Foraminotomy or foraminectomy – These procedures refer to bone and tissue removal methods for expanding the openings for the nerve roots to exit the spinal canal with the goal of relieving pain and pressure on affected nerves.

Osteophyte Removal – This is the removal of bone spurs which may be causing the nerve compression and associated symptoms.
We wish Pelé a smooth road to recovery from his spinal nerve compression procedure. If you or someone you care about is suffering from similar symptoms, don’t wait to seek treatment. When one part of the spine fails to function properly, it often puts pressure on other parts of the spine which can create a terribly cycle of pain and dysfunction. Allow the experts at BASIC to evaluate your pain symptoms and provide a customized treatment plan to put you back on the road to living free from the pain of spinal nerve compression TODAY.

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Former President George H.W. Bush Falls, Neck Fracture – What the Public Should Knowhttp://www.basicspine.com/blog/former-president-george-h-w-bush-falls-neck-fracture-what-the-public-should-know/ http://www.basicspine.com/blog/former-president-george-h-w-bush-falls-neck-fracture-what-the-public-should-know/#comments Thu, 16 Jul 2015 14:56:44 +0000 http://www.basicspine.com/blog/?p=4081 George H.W. Bush Sr. or “Number 41” as he is often referred to by close friends and government officials sustained a neck fracture this week after falling down in his home. The portion of his neck that was fractured is medically referred to as the “cervical” spine. While Mr. Bush’s … Continue reading

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George H.W. Bush Sr. or “Number 41” as he is often referred to by close friends and government officials sustained a neck fracture this week after falling down in his home. The portion of his neck that was fractured is medically referred to as the “cervical” spine. While Mr. Bush’s cervical spine fracture doesn’t appear to have immediately resulted in any extreme bodily harm,spinal fractures are very serious and requirespeedy and expert medical attention to prevent any further damage or paralysis.
xxx george h.w. bush 001 4 3 Former President George H.W. Bush Falls, Neck Fracture   What the Public Should Know

Photo : usatoday.com

The cervical spine consists of seven vertebrae and is the upper most part of the long and highly flexible spinal column. These bony structures serve a very important purpose. They protect the extremely sensitive spinal cord, which in the cervical spine is responsible for supporting the head and connecting it to the shoulders and body. The spinal cord is also the central nervous system’s “highway” between the brain and the rest of the body. As in Mr. Bush’s case, many spinal cord injuries, including cervical spine fractures are the result of something called high-energy trauma – from falls, car accidents and sports injuries, for example. The severity of injury from neck fractures depends largely on which portion of the cervical spine is affected and whether or not there is also damage to the spinal cord. Often, the closer a spinal cord injury is to the brain, the more at risk a person is for sustaining brain damage, becoming paralyzed and in the most extreme cases can result in death.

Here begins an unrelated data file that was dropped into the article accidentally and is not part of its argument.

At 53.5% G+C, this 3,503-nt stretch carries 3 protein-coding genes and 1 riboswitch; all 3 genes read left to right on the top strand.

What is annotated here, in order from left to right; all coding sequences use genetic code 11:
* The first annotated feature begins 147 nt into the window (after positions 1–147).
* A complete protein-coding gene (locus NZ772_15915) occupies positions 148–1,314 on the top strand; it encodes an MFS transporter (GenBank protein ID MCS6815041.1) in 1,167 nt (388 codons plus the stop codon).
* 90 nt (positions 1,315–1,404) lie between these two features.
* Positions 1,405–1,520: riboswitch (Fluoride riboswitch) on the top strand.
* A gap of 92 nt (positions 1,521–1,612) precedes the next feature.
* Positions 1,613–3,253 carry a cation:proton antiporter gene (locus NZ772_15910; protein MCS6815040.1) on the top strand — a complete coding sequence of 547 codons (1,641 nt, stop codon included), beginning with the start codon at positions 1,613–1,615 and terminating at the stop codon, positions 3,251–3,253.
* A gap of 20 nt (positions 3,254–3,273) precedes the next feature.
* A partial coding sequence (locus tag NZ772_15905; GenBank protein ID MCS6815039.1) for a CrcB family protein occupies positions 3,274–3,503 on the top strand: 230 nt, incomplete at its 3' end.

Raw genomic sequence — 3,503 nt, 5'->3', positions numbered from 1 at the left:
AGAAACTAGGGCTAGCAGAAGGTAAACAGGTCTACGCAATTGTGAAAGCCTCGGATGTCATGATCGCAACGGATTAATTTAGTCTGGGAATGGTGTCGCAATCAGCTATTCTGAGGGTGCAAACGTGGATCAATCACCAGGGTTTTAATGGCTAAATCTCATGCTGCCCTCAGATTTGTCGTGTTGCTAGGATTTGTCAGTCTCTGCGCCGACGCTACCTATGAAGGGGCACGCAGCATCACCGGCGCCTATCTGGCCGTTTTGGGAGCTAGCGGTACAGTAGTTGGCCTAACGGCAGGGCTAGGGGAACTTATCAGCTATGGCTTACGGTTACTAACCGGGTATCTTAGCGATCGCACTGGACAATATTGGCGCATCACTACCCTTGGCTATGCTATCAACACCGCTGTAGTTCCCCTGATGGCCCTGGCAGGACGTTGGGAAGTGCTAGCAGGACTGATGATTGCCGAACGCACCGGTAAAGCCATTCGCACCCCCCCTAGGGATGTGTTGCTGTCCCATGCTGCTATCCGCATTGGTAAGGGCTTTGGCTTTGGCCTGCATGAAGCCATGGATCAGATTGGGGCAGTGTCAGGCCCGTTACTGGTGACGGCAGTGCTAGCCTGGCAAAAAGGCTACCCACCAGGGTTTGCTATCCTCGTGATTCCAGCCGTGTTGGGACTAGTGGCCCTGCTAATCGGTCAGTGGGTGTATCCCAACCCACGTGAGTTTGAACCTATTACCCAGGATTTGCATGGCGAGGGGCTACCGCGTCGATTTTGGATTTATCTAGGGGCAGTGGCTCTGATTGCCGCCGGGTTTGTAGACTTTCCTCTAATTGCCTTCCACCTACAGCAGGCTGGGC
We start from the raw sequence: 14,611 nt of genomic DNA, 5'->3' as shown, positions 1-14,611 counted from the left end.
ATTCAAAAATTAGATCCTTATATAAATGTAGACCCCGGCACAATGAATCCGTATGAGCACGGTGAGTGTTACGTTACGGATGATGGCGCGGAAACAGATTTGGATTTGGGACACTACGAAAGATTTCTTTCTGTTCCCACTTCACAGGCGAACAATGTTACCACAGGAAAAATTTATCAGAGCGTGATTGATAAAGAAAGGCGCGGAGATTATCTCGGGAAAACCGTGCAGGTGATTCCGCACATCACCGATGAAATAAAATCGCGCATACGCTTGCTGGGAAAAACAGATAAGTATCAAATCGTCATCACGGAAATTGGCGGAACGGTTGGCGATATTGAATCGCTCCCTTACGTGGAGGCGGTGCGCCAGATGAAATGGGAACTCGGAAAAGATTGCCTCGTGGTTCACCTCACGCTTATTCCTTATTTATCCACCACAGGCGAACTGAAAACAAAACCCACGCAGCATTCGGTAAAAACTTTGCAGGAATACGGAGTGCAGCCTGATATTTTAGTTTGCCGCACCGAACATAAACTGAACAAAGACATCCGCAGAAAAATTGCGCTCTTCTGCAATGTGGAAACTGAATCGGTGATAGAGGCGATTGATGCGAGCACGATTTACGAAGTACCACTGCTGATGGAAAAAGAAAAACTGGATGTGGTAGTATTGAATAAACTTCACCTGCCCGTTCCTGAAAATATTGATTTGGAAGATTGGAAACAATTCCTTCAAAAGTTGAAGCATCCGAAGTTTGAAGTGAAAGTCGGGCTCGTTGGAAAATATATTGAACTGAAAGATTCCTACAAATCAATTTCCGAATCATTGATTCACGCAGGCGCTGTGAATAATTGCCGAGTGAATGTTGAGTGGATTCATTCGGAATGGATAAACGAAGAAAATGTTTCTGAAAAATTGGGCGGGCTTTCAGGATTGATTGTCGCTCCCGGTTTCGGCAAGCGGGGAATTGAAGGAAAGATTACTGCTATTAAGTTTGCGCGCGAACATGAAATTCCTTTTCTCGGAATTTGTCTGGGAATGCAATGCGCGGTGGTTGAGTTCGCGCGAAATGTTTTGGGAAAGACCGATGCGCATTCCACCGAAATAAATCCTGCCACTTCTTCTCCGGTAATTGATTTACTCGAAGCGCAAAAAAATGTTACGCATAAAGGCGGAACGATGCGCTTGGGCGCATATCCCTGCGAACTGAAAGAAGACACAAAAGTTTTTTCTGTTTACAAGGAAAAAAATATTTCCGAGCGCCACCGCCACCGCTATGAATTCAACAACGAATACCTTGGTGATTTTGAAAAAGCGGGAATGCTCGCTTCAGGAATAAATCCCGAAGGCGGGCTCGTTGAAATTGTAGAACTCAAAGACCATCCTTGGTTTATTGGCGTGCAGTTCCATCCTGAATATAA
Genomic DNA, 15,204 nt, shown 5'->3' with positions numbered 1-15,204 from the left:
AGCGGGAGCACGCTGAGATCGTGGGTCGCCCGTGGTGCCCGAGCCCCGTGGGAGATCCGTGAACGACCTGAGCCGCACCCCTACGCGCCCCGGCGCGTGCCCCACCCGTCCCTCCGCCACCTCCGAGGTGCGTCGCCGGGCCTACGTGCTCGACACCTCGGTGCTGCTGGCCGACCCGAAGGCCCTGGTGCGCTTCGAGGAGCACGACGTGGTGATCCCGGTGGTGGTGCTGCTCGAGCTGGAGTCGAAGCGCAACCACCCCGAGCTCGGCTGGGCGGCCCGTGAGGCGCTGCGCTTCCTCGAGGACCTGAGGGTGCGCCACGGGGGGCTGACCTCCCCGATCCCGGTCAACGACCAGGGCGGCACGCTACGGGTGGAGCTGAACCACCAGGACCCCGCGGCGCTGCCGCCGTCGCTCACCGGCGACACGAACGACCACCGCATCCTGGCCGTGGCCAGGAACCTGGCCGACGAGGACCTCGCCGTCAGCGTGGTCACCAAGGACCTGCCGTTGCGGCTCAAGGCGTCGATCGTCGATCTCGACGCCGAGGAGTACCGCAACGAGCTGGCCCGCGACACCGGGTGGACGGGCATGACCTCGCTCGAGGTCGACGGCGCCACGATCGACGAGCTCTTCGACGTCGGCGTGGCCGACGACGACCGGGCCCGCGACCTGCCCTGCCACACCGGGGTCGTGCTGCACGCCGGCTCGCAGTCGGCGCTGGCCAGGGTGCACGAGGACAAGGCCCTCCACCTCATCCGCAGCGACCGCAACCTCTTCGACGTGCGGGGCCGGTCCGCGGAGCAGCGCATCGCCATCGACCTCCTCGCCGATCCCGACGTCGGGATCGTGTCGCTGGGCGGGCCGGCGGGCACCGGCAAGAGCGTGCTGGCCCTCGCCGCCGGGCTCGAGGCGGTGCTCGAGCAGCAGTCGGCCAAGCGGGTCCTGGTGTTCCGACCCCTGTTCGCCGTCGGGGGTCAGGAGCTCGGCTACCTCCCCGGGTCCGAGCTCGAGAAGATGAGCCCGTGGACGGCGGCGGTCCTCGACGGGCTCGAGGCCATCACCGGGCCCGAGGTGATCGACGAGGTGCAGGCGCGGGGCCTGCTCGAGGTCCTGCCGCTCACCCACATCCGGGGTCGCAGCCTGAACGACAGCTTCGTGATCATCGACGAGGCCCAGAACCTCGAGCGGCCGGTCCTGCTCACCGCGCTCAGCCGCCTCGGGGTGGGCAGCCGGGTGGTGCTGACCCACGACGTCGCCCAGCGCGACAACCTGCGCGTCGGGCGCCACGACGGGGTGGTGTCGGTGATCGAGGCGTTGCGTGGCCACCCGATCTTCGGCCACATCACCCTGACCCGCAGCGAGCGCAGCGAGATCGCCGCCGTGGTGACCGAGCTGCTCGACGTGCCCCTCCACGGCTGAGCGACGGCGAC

While we don’t have a window into exactly what went on in the former president’s home on the day that he fell, these types of cervical spine injuries are medical emergencies and there are some important things that you should know if you ever need to help a friend or loved one who has sustained one.
In the event of any suspected spinal trauma, the neck should be immobilized until the person can be transported to a hospital for x-rays and evaluation by a physician. If you suspect a neck injury, do not attempt to move the person. Emergency medical personnel are trained to respond accordingly and will carefully brace anyone suspected of a neck fracture before moving and transporting them to the hospital. Other cervical spine fracture symptoms may include: neck pain which can be mild or severe, pain that radiates from the neck down into the shoulders and/or arms, neck swelling, bruising or tenderness to touch, decreased feeling, muscle weakness or the inability to feel the arms legs or body below the neck.
The diagnosis of a neck fracture is usually arrived at after a complete neurological evaluation by a physician and through the use of radiographic studies including X-rays, a CT scan or an MRI. Once a definitive diagnosis of cervical spine fracture is made, treatment often depends on the severity of the fracture, whether it is causing any paralysis, pain or instability and whether there is additional damage to the spinal cord.